Despite his problems off the field, Cannon was recruited by many college teams to play football as he left high school. His leading options included Florida and Ole Miss, but he chose LSU, who offered a job between semesters at a local car dealership; other colleges did not guarantee a job. Additionally, Cannon's mother believed he should remain close to home. "Mommy was older and wiser, and I followed her advice," said Cannon.
Cannon first played for the LSU varsity football team as a sophomore in 1957 under coach Paul Dietzel. He played in the halfback position and shared the backfield with Jim Taylor, who was selected as an All-American that year. He also played defensive back and was the team's primary punter. He quickly emerged as a star, scoring twice in early season victories over Alabama and Texas Tech. The Alabama game was the most prolific rushing game of Cannon's college career; he amassed 140 yards with eight carries. Against the Red Raiders, Cannon had five punts for a 40-yard average, completed two of four passes for 31 yards, caught a 59-yard pass for a touchdown, carried thirteen times for 36 yards, and returned a kickoff for a touchdown. Cannon recalled that Texas Tech's focus was solely on Taylor. "They were just wearing Jimmy out", he said. "Of course, they weren't looking for me. They just beat the devil out of Jimmy. With them focusing on Jimmy, I had a great game." Over half a century later, former Red Raiders standout Jack Henry recalled of Cannon:
We kicked off. And that damn Billy Cannon. Jim Henderson and I were running down in our lanes and got down there, and we were going to hit him high and low. We were going to knock the hell out of him ... We hit ourselves. Ran into each other. He made a 100-yard touchdown. You don't forget that.
The Tigers won their next two games before losing four in a row, but remained competitive in every game, largely due to the play of Cannon and Taylor. LSU completed the season with a win over their rival team Tulane and a 5–5 record, although they had been predicted to finish last in their conference. At the end of the season, Cannon was included on the Associated Press (AP) Southeastern Conference (SEC) All-Sophomore team and the United Press International (UPI) All-SEC second team. He also had the leading kickoff return average in the country (31.2 yards).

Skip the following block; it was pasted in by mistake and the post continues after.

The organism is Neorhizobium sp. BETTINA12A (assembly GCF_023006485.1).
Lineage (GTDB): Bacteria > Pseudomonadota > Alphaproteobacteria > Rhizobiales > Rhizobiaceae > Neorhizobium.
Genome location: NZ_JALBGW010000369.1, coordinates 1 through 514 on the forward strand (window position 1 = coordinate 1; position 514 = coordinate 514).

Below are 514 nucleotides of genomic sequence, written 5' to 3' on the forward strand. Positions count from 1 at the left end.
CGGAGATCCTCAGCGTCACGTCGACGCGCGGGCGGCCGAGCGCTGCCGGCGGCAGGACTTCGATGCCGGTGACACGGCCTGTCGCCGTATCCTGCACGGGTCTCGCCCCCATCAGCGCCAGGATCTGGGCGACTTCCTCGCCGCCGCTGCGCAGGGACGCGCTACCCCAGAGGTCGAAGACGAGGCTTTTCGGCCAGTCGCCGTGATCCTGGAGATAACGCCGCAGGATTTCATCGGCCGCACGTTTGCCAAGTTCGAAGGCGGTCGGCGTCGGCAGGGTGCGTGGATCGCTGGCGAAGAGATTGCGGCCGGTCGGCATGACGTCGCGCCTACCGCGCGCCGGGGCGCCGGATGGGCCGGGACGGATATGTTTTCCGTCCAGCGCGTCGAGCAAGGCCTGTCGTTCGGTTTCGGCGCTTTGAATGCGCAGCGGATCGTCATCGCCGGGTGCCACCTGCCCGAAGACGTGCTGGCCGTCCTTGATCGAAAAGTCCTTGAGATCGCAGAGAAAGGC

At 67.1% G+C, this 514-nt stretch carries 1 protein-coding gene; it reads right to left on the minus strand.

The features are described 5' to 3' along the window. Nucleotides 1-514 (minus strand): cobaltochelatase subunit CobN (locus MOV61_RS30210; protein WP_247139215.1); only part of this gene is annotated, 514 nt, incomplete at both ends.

In 1958, coach Dietzel implemented a method to keep his players fresh during games: his "three-platoon system" split the team into the "Go Team", the "White Team", and the "Chinese Bandits". The White Team comprised the starting unit for the Tigers and, led by Cannon, consisted of the most talented players, who excelled on both offense and defense. Jim Taylor's graduation allowed Dietzel to give Cannon more time playing on offense. LSU entered the season with talent and depth on both offense and defense. The team defeated its first five opponents by an average of three touchdowns. The sixth game of the season was against Florida for LSU's homecoming. Cannon led the Tigers to a 10–7 win as he scored their only touchdown of the game in the second quarter. The following week the Tigers were ranked first in the AP's weekly poll to rank teams. The team remained atop subsequent polls as it finished the regular season undefeated and was named national champion by the AP and UPI. LSU followed up with a 7–0 victory over Clemson in the Sugar Bowl. Cannon was responsible for all seven points scored in the game; he threw a touchdown pass to Mickey Mangham and then kicked the extra point.